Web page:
Follow the Leader (Make that change)


In the days when Health and Safety allowed kids to race about unsupervised, climb and jump, we played a game called ’follow the leader’.  One person was selected as the leader, the rest follow and copied their actions.  Some were brilliant leaders; they challenged us to push our limits, encouraging us to try something new, different and daring.
I was always an enthusiastic follower until the occasion that one particular leader leapt from the canal bridge to the tow path below, slipped and fell into the cold, mucky water. 
There were lessons learned from the leadership game which are just as useful today:
  1. You don’t need to know where you are going, just what you want to achieve.  Just because we have always been this way doesn’t mean it is the only route.  A new way can be great fun.
  2. Lead by example:  It isn’t an intellectual activity.  You have to show your commitment.  When people trust and follow you, can they look you in the eye, and see that you are emotionally committed to the cause.
  3. Engage people.  Look for ways to let them participate, join in, and influence the journey.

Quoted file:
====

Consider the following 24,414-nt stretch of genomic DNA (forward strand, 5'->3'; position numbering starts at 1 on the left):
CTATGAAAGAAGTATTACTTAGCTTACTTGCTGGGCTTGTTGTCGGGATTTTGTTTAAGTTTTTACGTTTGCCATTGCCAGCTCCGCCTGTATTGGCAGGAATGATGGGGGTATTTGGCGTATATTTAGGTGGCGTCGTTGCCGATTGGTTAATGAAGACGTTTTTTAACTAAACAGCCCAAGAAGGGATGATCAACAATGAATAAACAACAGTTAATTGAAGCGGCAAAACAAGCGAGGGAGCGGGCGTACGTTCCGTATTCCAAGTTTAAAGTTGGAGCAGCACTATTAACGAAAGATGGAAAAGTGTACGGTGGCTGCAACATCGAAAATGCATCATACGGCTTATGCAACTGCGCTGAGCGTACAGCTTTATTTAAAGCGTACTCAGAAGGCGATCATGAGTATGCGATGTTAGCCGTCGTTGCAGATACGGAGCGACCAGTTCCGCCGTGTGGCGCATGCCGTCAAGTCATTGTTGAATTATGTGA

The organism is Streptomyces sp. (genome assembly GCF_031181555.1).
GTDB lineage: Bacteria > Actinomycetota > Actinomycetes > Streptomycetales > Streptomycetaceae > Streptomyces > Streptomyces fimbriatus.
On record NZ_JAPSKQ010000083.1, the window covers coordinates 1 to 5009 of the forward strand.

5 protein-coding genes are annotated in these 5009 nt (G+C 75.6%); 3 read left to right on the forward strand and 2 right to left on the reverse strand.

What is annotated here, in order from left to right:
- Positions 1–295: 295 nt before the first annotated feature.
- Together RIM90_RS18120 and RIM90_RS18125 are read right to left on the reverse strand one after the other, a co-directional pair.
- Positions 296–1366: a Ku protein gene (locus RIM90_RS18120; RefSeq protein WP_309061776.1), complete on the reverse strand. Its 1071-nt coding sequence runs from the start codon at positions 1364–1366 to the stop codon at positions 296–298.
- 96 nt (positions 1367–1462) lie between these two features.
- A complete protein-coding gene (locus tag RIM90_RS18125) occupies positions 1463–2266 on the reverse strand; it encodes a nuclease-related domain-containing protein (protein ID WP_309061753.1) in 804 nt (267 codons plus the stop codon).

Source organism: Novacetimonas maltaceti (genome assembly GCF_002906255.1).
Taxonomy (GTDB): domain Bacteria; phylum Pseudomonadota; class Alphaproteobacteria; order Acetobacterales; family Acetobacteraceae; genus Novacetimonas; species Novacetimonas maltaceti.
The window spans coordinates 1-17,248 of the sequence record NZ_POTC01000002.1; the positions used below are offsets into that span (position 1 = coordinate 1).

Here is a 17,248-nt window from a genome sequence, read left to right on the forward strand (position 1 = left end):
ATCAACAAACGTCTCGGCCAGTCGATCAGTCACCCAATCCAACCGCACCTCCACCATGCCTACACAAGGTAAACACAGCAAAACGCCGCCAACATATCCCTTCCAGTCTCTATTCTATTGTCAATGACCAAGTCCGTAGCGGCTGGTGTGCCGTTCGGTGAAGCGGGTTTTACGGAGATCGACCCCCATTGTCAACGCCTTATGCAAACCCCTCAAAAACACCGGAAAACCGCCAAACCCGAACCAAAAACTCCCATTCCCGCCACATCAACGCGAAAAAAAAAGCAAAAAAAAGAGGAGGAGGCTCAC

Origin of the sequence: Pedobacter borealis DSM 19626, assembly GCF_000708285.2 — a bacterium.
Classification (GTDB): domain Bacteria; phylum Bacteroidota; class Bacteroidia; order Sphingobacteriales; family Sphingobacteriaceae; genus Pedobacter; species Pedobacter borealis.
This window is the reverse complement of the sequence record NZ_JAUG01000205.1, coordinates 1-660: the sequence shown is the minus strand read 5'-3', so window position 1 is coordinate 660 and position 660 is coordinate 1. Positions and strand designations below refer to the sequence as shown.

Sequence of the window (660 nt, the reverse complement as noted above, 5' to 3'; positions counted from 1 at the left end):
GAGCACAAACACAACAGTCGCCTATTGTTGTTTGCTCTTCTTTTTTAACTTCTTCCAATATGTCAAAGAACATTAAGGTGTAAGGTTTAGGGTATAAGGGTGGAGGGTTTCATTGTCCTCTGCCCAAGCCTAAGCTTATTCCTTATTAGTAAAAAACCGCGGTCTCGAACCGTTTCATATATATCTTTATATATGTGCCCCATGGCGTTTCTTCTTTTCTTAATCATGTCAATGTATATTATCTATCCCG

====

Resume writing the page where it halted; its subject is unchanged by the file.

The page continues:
4. Be aware of emotions.  If you recognise somebody’s emotional state then you can choose the most effective ways of motivating them.  How many times have we found leaders expecting their teams to change before historical baggage has been cleared.
  5. Praise success.  Quick wins and small victories as a team or from individuals encourages everybody to work hard towards the goal.
  6. Challenge to motivate.  You never know what can be achieved unless you try something different.
  7. Support innovators; these are the people who will find the new ways, those routes that others may require encouragement to try but which might take you to new heights.
  8. Encourage a sense of urgency to do something now rather than letting the moment pass.  Momentum is difficult to initiate but once you are on the move it is easier to maintain.
  9. Be prepared to swim.  The adventure sometimes takes unexpected turns.